https://marketingland.com/pew-research- ... ook-228001
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Re: June 2019 Dem. Debate and Firearms

#12 Post by highdesert » Wed Aug 07, 2019 5:39 pm

Foofu wrote:
Tue Aug 06, 2019 3:35 pm
Oh, and Highdesert, I agree entirely- call it out how it is. Ignorance isn't a partisan issue, for sure. But I also wonder how to balance these things: Ignorant about some things but otherwise agreeable? I guess nobody is perfect and it's just about voting for damage control...unfortunately. I guess this is the point where we hope some folks who represent us will do a decent job of arguing our position to our legislators (Looking at you, LGC, thx bb)
Excuse us in CA if we whine more, we're leftists but the CA Dem Party that dominates the state legislature is always restricting our 2A rights. Not much different from CA Reps who passed the Mulford Act in 1967 that prohibited carrying loaded firearms in public signed by then Gov Ronald Reagan. For us it's a Hobson's Choice between the two political parties, I'm an Indep that leans Dem, but the only choice sometimes is if I'm going to vote for the Dem candidate or not vote for any candidate on the ballot. In CA we also have the jungle primary which complicates things.

The two major parties love single issue voters and some states allow voting for all candidates of one party by checking a single box. They want us to accept their decisions on issues and follow their leadership, I'm not a good political follower. It's always trying to weigh which issues are most important to you and finding the right candidate, it's not easy.

That being said, reality is that if Dems win the trifecta WH, Senate and House it's highly unlikely that all these plans they're talking about will become law and any that do will look different. Both parties dangle legislation in front of voters to get votes, look at Reps and national concealed carry when they won the trifecta in 2016, it never happened. Many people expected ACA to be single payer, it couldn't pass and Dems had the trifecta at that time. I too am watching the debates, I'm just not taking the talk seriously.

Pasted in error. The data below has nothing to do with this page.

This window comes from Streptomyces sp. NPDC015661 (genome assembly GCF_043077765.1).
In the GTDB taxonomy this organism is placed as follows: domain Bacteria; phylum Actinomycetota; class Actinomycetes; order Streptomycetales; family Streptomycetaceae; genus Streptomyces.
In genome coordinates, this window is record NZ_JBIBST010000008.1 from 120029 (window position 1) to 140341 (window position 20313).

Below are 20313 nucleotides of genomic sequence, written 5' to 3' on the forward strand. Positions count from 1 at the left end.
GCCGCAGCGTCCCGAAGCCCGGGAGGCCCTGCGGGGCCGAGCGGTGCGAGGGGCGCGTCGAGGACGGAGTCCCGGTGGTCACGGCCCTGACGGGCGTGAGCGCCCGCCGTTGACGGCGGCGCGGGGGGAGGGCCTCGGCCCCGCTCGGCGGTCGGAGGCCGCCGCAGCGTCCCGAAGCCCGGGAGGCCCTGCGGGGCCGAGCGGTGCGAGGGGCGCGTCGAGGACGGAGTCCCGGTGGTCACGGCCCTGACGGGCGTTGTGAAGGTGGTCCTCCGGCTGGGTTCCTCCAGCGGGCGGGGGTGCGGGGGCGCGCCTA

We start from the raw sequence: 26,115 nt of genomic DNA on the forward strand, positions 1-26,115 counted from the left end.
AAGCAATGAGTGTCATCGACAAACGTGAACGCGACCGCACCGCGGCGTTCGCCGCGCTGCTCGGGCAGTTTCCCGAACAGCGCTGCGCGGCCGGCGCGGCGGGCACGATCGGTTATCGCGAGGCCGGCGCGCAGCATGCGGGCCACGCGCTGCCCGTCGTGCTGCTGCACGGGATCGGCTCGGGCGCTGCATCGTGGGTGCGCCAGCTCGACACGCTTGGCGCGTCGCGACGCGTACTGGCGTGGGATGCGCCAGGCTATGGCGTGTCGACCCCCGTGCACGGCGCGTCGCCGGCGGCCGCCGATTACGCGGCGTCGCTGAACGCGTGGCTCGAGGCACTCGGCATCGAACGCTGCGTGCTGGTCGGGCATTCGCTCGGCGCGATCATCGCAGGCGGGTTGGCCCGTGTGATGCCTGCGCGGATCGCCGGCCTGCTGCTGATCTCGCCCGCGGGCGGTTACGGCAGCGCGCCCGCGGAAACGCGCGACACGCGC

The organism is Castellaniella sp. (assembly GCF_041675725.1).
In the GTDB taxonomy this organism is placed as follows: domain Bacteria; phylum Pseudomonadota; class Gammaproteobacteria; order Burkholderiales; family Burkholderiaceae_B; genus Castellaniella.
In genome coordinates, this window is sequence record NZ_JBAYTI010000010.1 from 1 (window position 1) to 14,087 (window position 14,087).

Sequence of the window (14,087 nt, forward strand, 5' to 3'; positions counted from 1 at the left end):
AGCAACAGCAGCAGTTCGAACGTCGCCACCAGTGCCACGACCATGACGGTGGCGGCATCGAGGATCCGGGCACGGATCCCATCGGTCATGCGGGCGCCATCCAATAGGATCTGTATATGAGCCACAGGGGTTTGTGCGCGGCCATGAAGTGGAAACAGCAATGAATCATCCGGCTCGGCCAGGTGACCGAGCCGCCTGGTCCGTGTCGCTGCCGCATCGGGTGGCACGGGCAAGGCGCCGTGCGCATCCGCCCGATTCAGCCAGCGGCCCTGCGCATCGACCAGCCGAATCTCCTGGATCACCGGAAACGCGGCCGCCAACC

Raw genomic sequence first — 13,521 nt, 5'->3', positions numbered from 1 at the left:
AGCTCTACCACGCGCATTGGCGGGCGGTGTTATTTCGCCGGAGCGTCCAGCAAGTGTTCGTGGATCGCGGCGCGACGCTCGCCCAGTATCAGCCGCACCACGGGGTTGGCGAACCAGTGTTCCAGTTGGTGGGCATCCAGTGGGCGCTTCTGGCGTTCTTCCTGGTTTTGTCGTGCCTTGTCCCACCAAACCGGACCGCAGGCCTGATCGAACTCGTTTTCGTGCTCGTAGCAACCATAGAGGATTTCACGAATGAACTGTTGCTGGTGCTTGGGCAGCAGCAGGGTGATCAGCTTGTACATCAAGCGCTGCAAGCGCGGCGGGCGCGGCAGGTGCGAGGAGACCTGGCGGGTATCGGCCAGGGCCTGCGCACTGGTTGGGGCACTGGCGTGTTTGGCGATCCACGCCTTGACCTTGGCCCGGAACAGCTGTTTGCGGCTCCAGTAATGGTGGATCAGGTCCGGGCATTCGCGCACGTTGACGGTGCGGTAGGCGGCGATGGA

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Re: June 2019 Dem. Debate and Firearms

#13 Post by Dreamsinger » Thu Aug 08, 2019 9:59 am

Given the rising number of "liberal" gun owners it would seem to be political suicide to implement a so-called "assault weapon" ban on semiautos. In some proposed bills even the innocuous 10/22 is on their list. People who shoot know it's BS and the GOP will capitalize on this wedge issue. Another factor is the logistical impossibility of implementing such a ban. Aside from a general lack of will among LEOs to enforce a ban 900,000 cops aren't enough to track down and confiscate the 10 million AR's alone in civilian hands. Do they ever consider the unintended consequences? Do they think every gun owner will turn over his gun(s) complacently? I fear it will ignite a reaction among some factions that will resemble Ruby Ridge on a much larger scale. We aren't doing a very good job of educating our non shooting liberal brethren.
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Re: June 2019 Dem. Debate and Firearms

#14 Post by featureless » Thu Aug 08, 2019 11:10 am

The thing that pisses me off the most about the shrieking (and it is shrieking) about "assault weapon" bans is the incredible waste of energy and focus. Less than 400 people a year are killed with all rifles, including the evil "assault weapon," however one chooses to define the term. Fuck, you're more likely to win the lottery than to get mass-shot. Why the fucking hysteria? It's not a crisis among the death toll of so many other legitimate crises. I mean fuck, there are calls for an emergency return from summer recess to address this. Why aren't we doing the same for climate change, a true fucking crisis of monumental proportions that will certainly kill billions if not addressed immediately. Why not a crisis on health-related deaths? Why not a crisis on medical malpractice that kills 500,000 every year? Opioids/meth? Child trafficking? Instead, we aim to make felons out of millions of law abiding citizens to solve absolutely fucking nothing.

I guess I'm agitated this morning. :angry:

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Re: June 2019 Dem. Debate and Firearms

#15 Post by highdesert » Thu Aug 08, 2019 11:24 am

featureless wrote:
Thu Aug 08, 2019 11:10 am